On Monday, attorneys for former President Donald Trump initiated a lawsuit challenging an effort to remove him off Michigan’s presidential ballot in 2024.
The lawsuit seeks to prevent Michigan’s Democratic Secretary of State, Jocelyn Benson, from removing Trump’s name off the ballot for the upcoming Presidential primary and general election, using the 14th Amendment as the basis for doing so.
Reports show that despite President Trump’s overwhelming support, others want to suppress the vote in Michigan to prevent his supporters from having their say. They want the Secretary of State to go against her duty and use her powers to prevent President Trump’s name from appearing on the ballot. According to the complaint, the defendants want to utilize the court system as a means to their ends.
To block Benson from removing Trump from the ballot, Trump’s legal team is seeking a declaratory judgment from the court that she lacks the jurisdiction to do so and an injunction to prevent it.
Free Speech for Free Peoples, a charity on the far left, has also filed a case in Minnesota to remove Trump from the ballot. Section three of the 14th Amendment, which prohibits candidates who have previously taken an oath of office and subsequently acted in rebellion or insurrection against the same or provided assistance or comfort to the enemies thereof, is central to the argument that Trump is disqualified.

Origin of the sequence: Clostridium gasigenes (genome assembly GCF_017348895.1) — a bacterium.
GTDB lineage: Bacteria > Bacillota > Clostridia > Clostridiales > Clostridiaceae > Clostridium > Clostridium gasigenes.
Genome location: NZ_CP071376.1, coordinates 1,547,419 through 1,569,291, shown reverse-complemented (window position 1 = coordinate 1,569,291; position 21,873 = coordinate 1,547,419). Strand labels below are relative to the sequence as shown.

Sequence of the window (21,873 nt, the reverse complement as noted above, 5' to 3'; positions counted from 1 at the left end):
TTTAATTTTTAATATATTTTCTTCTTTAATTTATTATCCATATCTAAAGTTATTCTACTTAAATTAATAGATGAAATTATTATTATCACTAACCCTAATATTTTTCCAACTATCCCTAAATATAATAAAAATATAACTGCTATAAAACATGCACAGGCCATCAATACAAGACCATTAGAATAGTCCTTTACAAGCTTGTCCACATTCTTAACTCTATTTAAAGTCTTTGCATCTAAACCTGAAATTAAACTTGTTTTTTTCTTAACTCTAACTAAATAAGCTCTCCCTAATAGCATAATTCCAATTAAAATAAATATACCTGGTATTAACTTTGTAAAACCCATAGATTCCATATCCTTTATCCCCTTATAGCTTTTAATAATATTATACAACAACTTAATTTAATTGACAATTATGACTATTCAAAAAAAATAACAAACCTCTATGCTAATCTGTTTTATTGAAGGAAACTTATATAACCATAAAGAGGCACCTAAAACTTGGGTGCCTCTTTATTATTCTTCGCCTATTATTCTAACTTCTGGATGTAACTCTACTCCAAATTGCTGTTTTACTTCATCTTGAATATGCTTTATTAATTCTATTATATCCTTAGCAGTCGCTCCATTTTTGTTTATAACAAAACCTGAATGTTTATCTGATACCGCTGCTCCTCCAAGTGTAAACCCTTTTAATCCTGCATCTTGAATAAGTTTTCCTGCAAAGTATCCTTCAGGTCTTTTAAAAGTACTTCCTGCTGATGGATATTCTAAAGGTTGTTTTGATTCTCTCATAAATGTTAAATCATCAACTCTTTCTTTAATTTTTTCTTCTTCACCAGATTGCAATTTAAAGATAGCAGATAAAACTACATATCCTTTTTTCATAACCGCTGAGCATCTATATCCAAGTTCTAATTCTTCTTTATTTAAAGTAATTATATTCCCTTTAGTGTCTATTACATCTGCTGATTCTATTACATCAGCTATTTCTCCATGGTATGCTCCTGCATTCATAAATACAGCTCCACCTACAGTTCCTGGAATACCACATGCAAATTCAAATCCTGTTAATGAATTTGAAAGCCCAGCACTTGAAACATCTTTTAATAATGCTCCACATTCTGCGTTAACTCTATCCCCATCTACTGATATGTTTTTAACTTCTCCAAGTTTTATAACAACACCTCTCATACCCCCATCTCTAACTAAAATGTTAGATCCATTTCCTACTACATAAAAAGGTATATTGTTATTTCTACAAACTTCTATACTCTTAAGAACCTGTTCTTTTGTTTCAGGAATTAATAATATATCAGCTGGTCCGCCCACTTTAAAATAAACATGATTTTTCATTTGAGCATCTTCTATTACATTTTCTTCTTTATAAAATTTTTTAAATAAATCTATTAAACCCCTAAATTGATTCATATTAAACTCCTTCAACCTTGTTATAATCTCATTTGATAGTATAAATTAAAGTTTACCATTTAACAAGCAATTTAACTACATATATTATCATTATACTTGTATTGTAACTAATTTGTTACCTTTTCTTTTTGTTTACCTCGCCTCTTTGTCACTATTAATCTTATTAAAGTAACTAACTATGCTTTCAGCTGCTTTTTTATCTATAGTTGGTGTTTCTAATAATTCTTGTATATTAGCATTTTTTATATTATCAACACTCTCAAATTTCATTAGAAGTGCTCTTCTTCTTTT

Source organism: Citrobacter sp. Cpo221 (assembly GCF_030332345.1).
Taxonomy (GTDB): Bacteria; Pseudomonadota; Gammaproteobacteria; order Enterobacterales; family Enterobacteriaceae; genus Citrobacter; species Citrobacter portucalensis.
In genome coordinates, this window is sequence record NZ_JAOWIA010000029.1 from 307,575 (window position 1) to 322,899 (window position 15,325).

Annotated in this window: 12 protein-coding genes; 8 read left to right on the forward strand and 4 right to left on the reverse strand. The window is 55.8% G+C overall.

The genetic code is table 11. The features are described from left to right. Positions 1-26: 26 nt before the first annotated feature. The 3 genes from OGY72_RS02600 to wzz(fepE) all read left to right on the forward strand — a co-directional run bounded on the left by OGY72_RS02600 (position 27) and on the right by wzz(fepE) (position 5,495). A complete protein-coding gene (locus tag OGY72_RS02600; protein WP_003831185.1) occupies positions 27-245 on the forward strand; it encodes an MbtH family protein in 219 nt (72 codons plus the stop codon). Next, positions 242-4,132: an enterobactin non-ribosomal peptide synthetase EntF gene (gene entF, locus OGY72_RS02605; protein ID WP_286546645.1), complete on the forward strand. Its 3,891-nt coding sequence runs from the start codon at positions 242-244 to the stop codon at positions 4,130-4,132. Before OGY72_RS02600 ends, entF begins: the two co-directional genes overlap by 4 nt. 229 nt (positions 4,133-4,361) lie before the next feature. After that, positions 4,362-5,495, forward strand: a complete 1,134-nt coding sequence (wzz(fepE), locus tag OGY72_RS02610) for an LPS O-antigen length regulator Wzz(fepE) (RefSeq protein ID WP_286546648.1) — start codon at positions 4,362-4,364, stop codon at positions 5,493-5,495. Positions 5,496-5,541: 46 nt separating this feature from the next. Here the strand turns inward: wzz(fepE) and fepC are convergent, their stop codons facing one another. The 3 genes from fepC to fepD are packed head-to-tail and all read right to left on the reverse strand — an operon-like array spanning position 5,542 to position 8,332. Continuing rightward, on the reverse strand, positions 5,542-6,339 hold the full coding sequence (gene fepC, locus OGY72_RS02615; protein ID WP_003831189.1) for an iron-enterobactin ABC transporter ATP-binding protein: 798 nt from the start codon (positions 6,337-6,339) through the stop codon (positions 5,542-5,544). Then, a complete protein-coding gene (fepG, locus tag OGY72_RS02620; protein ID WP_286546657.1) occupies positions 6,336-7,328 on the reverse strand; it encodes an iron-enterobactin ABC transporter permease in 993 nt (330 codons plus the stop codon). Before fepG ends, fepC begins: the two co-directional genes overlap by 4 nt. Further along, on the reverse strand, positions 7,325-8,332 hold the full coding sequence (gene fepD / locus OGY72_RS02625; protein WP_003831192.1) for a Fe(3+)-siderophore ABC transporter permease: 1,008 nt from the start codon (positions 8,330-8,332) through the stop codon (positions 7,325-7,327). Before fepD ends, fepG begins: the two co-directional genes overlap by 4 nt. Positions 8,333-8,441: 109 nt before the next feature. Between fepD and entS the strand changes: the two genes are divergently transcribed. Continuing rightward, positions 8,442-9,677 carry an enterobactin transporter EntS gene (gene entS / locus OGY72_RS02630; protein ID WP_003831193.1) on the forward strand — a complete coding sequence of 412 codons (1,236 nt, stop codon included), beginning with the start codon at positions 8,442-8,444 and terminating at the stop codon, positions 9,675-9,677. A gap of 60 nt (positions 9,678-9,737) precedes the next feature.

Citizens for Responsibility and Ethics in Washington has started a similar campaign in Colorado to remove Trump from the ballot in that state.
Donald Trump recently made the analogy between the United States and a banana republic when speaking to radio personality Dan Bongino. The 14th Amendment scheme only continues along those lines.
A report shows that last Wednesday, the Supreme Court of Minnesota denied a petition to bar Donald J. Trump from running for office again under the Fourteenth Amendment.
The judges ruled that neither election authorities nor the courts could prevent the Republican Party from nominating Mr. Trump as a candidate. No state law forbids a major political party from nominating an ineligible candidate for President in the primary or dispatching delegates to national conventions in favor of that candidate.